GRAND JUNCTION, Colo. (KREX) — For most people, this is just a pen designed to look like a syringe, but it can be a painful reminder for an ever-growing portion of the population.
Barbara Fisher is one of the millions of loved ones who have lost a family member to the ongoing drug crisis.
“My son passed away due to Carfentanil,” said Fisher, “He smelled it or touched it and it killed him instantly.” Fisher is still looking for answers to her son’s death in late 2017. However, one thing is for sure; the dangers of carfentanil.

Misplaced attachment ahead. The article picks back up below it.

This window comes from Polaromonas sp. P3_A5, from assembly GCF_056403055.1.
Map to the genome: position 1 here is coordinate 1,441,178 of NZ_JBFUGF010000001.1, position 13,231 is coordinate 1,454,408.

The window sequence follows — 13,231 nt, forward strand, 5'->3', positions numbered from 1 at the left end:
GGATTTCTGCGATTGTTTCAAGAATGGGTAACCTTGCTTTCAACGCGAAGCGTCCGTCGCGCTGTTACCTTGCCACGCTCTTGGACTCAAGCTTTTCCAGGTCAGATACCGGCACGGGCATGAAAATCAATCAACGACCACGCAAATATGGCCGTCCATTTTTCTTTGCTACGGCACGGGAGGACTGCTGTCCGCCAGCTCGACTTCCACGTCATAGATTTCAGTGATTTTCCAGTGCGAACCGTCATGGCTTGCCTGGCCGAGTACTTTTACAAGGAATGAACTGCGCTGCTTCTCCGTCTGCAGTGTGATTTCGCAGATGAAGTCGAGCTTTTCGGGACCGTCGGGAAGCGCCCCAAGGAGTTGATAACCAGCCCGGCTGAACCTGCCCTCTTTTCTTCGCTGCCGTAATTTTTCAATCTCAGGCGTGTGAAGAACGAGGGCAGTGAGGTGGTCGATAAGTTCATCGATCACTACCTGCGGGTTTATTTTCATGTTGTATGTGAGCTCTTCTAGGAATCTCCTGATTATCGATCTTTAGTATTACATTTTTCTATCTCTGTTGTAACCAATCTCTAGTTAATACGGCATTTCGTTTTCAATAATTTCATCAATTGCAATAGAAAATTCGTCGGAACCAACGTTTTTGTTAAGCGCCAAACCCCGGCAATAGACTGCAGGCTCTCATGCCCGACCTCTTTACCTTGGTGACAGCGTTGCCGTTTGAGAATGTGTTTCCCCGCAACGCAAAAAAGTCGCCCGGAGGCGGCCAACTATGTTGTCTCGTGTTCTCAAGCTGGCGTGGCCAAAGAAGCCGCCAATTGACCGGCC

According to the North Carolina Department of Health and Human Resources, regular fentanyl poses little risk of affecting someone from just skin contact. But according to the Drug Enforcement Agency, carfentanil is another story.
On the DEA’s website, Just Think Twice they list five quick facts about carfentanil. One of them is that it poses “a significant threat,” even by accident, to anyone who touches it.
Fisher losing her son to carfentanil is why she is so concerned about seeing syringe pens easily accessible to children of all ages.
“I thought a child would not know the difference between a fake syringe and the real deal,” said Fisher.